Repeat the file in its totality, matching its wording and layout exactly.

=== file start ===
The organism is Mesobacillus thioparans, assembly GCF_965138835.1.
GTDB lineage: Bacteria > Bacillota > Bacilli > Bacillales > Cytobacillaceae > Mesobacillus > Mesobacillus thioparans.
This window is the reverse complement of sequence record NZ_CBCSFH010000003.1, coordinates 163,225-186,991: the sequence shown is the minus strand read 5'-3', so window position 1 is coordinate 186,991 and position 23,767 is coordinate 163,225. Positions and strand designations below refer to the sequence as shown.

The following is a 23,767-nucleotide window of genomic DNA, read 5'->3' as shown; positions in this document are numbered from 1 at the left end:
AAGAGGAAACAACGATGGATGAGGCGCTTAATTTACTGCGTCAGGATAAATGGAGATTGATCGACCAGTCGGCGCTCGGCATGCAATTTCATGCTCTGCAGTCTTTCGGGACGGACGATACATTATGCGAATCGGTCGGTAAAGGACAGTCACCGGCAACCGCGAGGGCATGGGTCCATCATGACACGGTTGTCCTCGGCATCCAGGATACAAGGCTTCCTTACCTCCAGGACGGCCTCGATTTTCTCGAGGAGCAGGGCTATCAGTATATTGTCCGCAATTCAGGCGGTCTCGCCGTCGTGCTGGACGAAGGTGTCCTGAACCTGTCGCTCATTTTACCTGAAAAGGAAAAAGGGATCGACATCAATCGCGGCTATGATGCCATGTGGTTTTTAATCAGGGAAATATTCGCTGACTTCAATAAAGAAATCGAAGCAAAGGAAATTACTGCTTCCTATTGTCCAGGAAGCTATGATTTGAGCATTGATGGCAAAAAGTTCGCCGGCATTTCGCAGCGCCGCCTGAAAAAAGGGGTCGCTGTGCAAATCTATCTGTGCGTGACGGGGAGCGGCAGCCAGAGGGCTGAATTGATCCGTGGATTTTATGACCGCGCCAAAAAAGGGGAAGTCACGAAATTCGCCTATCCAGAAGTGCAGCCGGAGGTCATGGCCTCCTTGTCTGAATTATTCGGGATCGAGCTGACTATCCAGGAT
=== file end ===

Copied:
The organism is Mesobacillus thioparans, assembly GCF_965138835.1.
GTDB lineage: Bacteria > Bacillota > Bacilli > Bacillales > Cytobacillaceae > Mesobacillus > Mesobacillus thioparans.
This window is the reverse complement of sequence record NZ_CBCSFH010000003.1, coordinates 163,225-186,991: the sequence shown is the minus strand read 5'-3', so window position 1 is coordinate 186,991 and position 23,767 is coordinate 163,225. Positions and strand designations below refer to the sequence as shown.

The following is a 23,767-nucleotide window of genomic DNA, read 5'->3' as shown; positions in this document are numbered from 1 at the left end:
AAGAGGAAACAACGATGGATGAGGCGCTTAATTTACTGCGTCAGGATAAATGGAGATTGATCGACCAGTCGGCGCTCGGCATGCAATTTCATGCTCTGCAGTCTTTCGGGACGGACGATACATTATGCGAATCGGTCGGTAAAGGACAGTCACCGGCAACCGCGAGGGCATGGGTCCATCATGACACGGTTGTCCTCGGCATCCAGGATACAAGGCTTCCTTACCTCCAGGACGGCCTCGATTTTCTCGAGGAGCAGGGCTATCAGTATATTGTCCGCAATTCAGGCGGTCTCGCCGTCGTGCTGGACGAAGGTGTCCTGAACCTGTCGCTCATTTTACCTGAAAAGGAAAAAGGGATCGACATCAATCGCGGCTATGATGCCATGTGGTTTTTAATCAGGGAAATATTCGCTGACTTCAATAAAGAAATCGAAGCAAAGGAAATTACTGCTTCCTATTGTCCAGGAAGCTATGATTTGAGCATTGATGGCAAAAAGTTCGCCGGCATTTCGCAGCGCCGCCTGAAAAAAGGGGTCGCTGTGCAAATCTATCTGTGCGTGACGGGGAGCGGCAGCCAGAGGGCTGAATTGATCCGTGGATTTTATGACCGCGCCAAAAAAGGGGAAGTCACGAAATTCGCCTATCCAGAAGTGCAGCCGGAGGTCATGGCCTCCTTGTCTGAATTATTCGGGATCGAGCTGACTATCCAGGAT